The lesson for today includes two of the three stories that Jesus told in response to this stunning rebuke he received from the religious officials.  The first is a story about a lost sheep.  The second is a lost coin.  The third is perhaps the most famous story that Jesus ever told, the story of the Lost Prodigal Son.  That story is both so famous, and so important that it deserves a sermon of its own sometime, so I’m just going to focus on the first two for today.  Each of these stories gives us a window on how God reacts to us when we’re lost.  Spoiler alert—the lost people in the parables here aren’t necessarily the same as who we, the religious and faithful, often refer to as “lost.”  You know, those “out there” in “the world.”  Jesus simply won’t allow us to use that kind of “us/them” language.  No, in fact, these stories invite us to see ourselves as lost.  That’s something that was too difficult for the Pharisees to do – is it also hard for us to do?
The Lost Sheep
          Jesus opens his parable of the Lost Sheep by asking those listening to: Suppose one of you has a hundred sheep and loses one of them.  Doesn’t he leave the ninety-nine in the open country and go after the lost sheep until he finds it?  Because of the distances of time and culture between then and now, the true import of this passage is often missed.  To have one hundred sheep in the ancient world was a sign of true wealth and riches.  That’s a lot of wool, and a lot of meat!  One hundred in itself was a highly symbolic number, a number that represented the whole, or perfection.  To lose one of those sheep broke the perfection and was a stunning loss to the shepherd.
          But the shepherd doesn’t just merely cut his losses and protect the ninety-nine even more vigorously.  No!  He drops what he’s doing and immediately, and frantically begins to search for his lost sheep.  Just like my parents at Disney World, the shepherd won’t give up until what’s lost is found.  He searches through every briar, thicket, and landscape feature looking for the sheep.  Like I said, sheep aren’t the wisest of creatures.  They don’t panic when they’re lost, they just wander.
          But unlike my parents, when the shepherd finds the sheep, there aren’t any mixed emotions here – no scolding, exasperated sighs, or loss of privileges; the shepherd instead rejoices when he finds that which is lost.  Listen to Jesus: And when he finds it, he joyfully puts it on his shoulders and goes home.  Then he calls his friends and neighbors together and says, ‘Rejoice with me; I have found my lost sheep.  Notice the emphasis on joy and happiness here.  The shepherd’s emotions don’t stop at relief when that which is lost is found, but it overflows into joy.  Sheep are not light.  To throw the now tired and exhausted critter over one’s shoulders would almost be like carting around a teenager.  But the shepherd is so elated at recovering that which is lost that he doesn’t care.  He not only takes his lost sheep home but calls his friends in to celebrate with him.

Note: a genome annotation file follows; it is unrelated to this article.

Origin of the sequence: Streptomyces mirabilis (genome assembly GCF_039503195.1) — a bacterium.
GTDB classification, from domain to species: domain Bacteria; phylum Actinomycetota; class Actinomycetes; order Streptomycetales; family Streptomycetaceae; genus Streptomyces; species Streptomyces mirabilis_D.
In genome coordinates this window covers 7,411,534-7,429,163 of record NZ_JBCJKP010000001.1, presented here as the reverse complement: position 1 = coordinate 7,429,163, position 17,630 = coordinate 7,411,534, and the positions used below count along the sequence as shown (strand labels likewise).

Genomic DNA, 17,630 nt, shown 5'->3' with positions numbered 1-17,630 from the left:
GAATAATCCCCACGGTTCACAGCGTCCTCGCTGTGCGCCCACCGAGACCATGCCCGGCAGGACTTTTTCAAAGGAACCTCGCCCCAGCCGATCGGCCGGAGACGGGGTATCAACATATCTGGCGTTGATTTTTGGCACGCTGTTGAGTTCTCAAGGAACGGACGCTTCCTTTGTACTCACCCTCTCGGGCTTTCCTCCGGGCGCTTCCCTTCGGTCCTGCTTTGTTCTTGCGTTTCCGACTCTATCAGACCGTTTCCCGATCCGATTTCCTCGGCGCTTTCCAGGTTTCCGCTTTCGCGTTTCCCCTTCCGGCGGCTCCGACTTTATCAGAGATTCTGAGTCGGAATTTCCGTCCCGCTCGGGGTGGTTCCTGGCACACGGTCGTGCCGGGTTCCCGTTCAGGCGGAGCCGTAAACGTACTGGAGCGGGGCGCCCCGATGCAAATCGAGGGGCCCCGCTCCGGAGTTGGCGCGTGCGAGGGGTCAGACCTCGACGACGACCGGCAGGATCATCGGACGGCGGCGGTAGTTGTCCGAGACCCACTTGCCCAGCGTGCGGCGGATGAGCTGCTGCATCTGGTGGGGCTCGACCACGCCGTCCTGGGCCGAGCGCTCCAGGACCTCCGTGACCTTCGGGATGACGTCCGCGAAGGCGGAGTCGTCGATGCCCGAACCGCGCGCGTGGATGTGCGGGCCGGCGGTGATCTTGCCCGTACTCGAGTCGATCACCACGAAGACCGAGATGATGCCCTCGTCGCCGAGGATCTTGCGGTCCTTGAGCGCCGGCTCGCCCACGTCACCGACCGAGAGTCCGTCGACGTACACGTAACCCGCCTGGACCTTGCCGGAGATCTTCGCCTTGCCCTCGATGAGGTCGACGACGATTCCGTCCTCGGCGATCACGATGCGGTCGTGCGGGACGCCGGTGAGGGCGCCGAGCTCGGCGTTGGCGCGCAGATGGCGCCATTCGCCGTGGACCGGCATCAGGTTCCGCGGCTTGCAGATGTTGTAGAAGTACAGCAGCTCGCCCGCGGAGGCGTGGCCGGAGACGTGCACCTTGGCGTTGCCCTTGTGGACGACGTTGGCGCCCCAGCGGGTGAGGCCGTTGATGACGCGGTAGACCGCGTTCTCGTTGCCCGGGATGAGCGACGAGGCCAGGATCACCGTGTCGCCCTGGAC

Jesus then gives us the punchline or moral to the story.  He says: I tell you that in the same way there will be more rejoicing in heaven over one sinner who repents than over ninety-nine righteous persons who do not need to repent.  Wow, I wasn’t expecting that.  All this time we were talking about sheep.  But remember where we are—we’re in company with Jesus who himself is in company with sinners, tax collectors, AND the religious authorities.  Notice that this isn’t just directed towards the sinners.  He’s also addressing the religious elite.
          I want you to think about something.  What do shepherds have?  What do they tend?  That’s right, they tend flocks.  Ahhh… The church often uses this shepherd/sheep metaphor for the church.  “Pastor” is a word that comes from sheep farming.  Pastors are often called shepherds and the congregation are the sheep.  Notice now, that the shepherd is going after someone who is already part of the flock!  We often take this parable to mean that it’s those “out there” that need to find God. But what if this parable is not only addressed to “them,” but to us?  And the sheep doesn’t need to find the shepherd – it’s the other way round!  We got it all backwards.  I want you to hold that thought as we look at our second parable.
The Lost coin
          Jesus doesn’t give the Pharisees a chance to react.  Indeed, the word “or” used in verse 8 closely ties the two parables together. It means Jesus kept talking, without a pause.  Keeping with the theme of lostness, Jesus says: Or suppose a woman has ten silver coins and loses one.  Doesn’t she light a lamp, sweep the house and search carefully until she finds it?  Here again, we lose much in the cultural distance between Jesus’ day and our own.